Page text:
In facility inspections that began in July 2021, after Envigo acquired the site, federal officials have documented what they described as a lengthy history of mistreatment and endangerment to the beagles at the site, where the dogs often lived with a buildup of inches of feces and food waste, court documents show.
Envigo did not comment on the specific claims in the federal complaint. The company’s lawyers did not respond to requests for comment.
Records found that from Jan. 1, 2021, to July 22, 2021, the deaths of more than 300 beagle puppies at the facility were attributed to “unknown causes,” according to the complaint.
It was at an inspection of the facility in July 2021 that officials found the female beagle whose left paw had been trapped in the flooring. “She was standing on her other three feet while panting rapidly and making small movements, as the other three dogs in the kennel jumped around her excitedly,” the July inspection report read.
During that inspection, officials also found that one of the buildings at the site had no air conditioning for the dogs, other than one large fan and two exhaust fans, according to the inspection report. Temperatures inside the rooms that day were recorded in the high 80s and low 90s.
Reports of the violations prompted Representative Elaine Luria, a Democrat of Virginia, and six other members of Congress to send a letter in February to the Animal and Plant Health Inspection Service at the U.S.D.A., urging the agency to suspend Envigo’s license or confiscate the animals. The following month, Senators Mark Warner and Tim Kaine, Democrats of Virginia, sent the agency another letter, calling for Envigo’s license to be suspended immediately in light of the “persistent and egregious violations” reported at its facility.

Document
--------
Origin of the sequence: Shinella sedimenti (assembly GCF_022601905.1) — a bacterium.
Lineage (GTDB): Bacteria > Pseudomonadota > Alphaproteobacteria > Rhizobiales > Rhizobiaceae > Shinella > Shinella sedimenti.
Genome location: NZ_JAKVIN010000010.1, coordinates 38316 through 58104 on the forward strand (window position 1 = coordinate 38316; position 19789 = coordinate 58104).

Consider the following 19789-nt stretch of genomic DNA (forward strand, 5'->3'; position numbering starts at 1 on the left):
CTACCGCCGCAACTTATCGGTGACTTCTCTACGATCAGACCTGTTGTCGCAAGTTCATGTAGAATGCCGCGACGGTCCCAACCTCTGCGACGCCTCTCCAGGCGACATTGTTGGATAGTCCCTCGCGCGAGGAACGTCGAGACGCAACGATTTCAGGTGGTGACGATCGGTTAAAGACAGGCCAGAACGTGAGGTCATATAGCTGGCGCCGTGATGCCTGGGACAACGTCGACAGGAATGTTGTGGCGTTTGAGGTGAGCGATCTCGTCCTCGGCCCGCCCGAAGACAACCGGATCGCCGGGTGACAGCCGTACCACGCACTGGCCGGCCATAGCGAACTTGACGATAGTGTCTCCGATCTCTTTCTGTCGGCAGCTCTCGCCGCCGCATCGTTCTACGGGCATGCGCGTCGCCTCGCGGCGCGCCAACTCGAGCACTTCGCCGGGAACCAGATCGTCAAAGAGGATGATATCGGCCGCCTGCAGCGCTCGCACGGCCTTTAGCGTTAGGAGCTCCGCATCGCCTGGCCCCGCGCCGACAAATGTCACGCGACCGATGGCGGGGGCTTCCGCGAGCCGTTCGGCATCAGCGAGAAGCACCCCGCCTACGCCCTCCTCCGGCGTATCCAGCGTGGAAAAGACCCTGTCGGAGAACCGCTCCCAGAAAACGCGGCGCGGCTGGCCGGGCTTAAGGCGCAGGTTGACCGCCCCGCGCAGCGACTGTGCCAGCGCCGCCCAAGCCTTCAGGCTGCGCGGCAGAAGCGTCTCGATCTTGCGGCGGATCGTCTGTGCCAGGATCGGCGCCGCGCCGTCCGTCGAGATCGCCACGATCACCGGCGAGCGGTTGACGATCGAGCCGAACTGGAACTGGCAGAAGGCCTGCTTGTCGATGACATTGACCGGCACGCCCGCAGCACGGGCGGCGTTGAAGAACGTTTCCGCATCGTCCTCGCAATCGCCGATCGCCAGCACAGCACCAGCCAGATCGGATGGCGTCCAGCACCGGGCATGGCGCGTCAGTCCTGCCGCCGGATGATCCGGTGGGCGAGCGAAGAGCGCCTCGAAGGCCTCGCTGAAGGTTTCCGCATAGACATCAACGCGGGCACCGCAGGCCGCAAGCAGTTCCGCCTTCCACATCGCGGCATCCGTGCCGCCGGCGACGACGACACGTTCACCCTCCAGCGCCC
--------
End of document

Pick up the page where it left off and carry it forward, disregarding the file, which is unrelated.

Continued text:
In March, 446 Envigo beagles were put in the care of foster homes and shelters in various U.S. states. Sue Bell, founder and executive director of the Virginia-based Homeward Trails Animal Rescue, helped with transporting this group of dogs, which she said was a lot at the time but only a fraction of the thousands to be released later this year.
One of the priorities in logistics, she said, would be to determine which dogs should be released first, such as puppies or pregnant and nursing dogs, as they can be socialized from a young age.
“I’m excited to tell the story of these dogs and what they’ve endured,” Ms. Bell said. “I really hope that the public will step up and we can see this as the beginning of a pretty pivotal change.”
State Senator Bill Stanley, a Republican, recently proposed legislation that would have limited the sale of companion animals — or pets, as opposed to working animals — for research in Virginia. It didn’t pass, and Sen. Stanley was subsequently invited to tour the Envigo facility, he said.
During two separate tours of the facility in August 2020 and November 2021, Mr. Stanley bought two dogs from Envigo (later named Daisy and Dixie) and said the conditions he saw were upsetting. A 2021 report from the animal rights group PETA also said that the conditions were inhumane.
Mr. Stanley, who has been called Senator Beagle by other legislators, said people interested in adopting one of the beagles can call his office to get on the list for when they arrive at shelters and rescue centers. The dogs are scheduled to be released starting Friday and are expected to all be in shelters, rescue centers or more permanent homes by September, he said.